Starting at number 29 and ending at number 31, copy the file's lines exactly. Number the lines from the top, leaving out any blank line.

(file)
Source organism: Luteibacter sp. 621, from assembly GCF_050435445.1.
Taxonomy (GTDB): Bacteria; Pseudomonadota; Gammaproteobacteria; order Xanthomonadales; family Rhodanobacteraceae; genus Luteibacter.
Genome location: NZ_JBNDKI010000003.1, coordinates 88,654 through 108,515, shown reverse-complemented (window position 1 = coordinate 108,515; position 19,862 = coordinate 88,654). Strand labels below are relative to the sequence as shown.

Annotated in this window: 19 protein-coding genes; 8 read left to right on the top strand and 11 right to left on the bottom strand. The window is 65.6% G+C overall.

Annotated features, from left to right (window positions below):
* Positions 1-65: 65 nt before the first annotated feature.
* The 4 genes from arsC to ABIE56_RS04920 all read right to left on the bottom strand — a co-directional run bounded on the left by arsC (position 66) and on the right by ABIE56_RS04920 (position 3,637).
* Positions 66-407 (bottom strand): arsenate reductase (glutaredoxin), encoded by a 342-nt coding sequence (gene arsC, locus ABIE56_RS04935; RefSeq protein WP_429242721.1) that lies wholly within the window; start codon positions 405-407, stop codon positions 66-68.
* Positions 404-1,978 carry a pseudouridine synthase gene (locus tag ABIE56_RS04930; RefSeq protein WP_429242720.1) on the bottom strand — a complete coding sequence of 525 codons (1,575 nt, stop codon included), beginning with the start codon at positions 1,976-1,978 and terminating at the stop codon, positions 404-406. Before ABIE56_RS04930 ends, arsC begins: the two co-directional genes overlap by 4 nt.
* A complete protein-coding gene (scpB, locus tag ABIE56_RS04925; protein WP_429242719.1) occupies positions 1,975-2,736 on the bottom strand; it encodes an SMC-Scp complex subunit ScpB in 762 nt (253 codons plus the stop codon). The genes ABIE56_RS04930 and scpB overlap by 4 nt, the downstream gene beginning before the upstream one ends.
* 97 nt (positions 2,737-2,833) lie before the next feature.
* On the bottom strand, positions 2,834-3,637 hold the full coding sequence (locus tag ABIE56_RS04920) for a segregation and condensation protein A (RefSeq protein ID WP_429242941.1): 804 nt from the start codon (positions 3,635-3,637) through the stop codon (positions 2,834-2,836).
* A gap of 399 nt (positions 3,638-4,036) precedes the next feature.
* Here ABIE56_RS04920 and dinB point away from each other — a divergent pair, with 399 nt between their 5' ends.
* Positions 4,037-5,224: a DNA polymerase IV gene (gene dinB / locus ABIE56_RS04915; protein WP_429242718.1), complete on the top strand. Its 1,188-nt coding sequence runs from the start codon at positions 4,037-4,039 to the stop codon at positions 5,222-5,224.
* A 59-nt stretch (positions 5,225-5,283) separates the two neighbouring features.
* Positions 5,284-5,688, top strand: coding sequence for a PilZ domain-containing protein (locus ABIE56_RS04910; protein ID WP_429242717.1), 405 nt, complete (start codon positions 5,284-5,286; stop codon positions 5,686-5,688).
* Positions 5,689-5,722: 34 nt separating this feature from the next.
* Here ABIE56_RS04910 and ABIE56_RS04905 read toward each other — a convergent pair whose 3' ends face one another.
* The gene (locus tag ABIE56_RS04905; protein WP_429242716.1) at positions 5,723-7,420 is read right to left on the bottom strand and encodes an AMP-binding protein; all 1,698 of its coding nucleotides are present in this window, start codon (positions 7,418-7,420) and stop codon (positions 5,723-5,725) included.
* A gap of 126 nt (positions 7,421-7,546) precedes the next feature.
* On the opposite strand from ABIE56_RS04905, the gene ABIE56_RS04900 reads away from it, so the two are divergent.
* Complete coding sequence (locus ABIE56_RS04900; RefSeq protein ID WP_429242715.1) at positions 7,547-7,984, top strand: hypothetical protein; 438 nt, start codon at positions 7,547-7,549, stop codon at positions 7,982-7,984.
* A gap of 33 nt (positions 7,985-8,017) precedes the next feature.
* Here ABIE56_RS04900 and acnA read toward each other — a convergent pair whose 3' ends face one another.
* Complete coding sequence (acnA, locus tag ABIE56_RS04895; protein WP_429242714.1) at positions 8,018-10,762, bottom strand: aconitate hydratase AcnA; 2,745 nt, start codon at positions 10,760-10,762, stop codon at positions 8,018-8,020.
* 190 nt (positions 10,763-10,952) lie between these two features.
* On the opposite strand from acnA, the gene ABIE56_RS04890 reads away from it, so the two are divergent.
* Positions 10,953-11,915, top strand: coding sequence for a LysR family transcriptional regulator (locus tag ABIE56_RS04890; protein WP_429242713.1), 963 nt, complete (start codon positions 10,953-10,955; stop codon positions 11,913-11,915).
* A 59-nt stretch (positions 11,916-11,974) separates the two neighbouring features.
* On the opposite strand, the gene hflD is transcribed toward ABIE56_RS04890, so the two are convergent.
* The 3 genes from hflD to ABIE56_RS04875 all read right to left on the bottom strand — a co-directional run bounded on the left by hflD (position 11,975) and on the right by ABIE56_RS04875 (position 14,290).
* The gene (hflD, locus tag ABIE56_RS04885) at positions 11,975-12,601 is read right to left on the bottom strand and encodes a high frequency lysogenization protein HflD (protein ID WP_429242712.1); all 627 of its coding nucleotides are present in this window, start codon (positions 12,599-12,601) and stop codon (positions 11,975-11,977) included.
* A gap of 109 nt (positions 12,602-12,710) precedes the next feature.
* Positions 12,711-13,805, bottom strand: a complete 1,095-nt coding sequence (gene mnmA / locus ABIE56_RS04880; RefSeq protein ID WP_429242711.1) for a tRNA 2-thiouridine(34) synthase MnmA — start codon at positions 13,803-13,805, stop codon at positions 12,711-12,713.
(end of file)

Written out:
* Positions 10,953-11,915, top strand: coding sequence for a LysR family transcriptional regulator (locus tag ABIE56_RS04890; protein WP_429242713.1), 963 nt, complete (start codon positions 10,953-10,955; stop codon positions 11,913-11,915).
* A 59-nt stretch (positions 11,916-11,974) separates the two neighbouring features.
* On the opposite strand, the gene hflD is transcribed toward ABIE56_RS04890, so the two are convergent.